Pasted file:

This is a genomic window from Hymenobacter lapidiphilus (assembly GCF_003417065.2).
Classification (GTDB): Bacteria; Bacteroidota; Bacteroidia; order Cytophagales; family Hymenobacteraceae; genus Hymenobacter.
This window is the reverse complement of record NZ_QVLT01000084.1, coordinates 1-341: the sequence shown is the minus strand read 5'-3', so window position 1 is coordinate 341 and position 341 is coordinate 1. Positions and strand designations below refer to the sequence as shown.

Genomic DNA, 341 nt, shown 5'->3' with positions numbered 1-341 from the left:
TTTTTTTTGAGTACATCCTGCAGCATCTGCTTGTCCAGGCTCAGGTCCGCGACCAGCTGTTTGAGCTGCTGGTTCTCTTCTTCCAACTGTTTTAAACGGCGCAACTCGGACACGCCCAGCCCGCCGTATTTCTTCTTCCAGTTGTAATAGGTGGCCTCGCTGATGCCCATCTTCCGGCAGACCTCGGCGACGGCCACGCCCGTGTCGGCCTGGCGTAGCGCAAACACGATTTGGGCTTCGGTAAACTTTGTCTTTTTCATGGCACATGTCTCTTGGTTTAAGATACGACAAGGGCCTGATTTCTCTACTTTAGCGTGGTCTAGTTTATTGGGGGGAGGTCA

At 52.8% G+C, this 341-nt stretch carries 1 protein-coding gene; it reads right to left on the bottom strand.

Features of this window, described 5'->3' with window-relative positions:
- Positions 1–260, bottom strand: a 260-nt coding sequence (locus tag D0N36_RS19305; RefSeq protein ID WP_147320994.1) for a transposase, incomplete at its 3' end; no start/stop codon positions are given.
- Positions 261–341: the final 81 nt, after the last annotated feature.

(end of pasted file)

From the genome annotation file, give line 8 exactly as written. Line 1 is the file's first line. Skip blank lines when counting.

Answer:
- Positions 1–260, bottom strand: a 260-nt coding sequence (locus tag D0N36_RS19305; RefSeq protein ID WP_147320994.1) for a transposase, incomplete at its 3' end; no start/stop codon positions are given.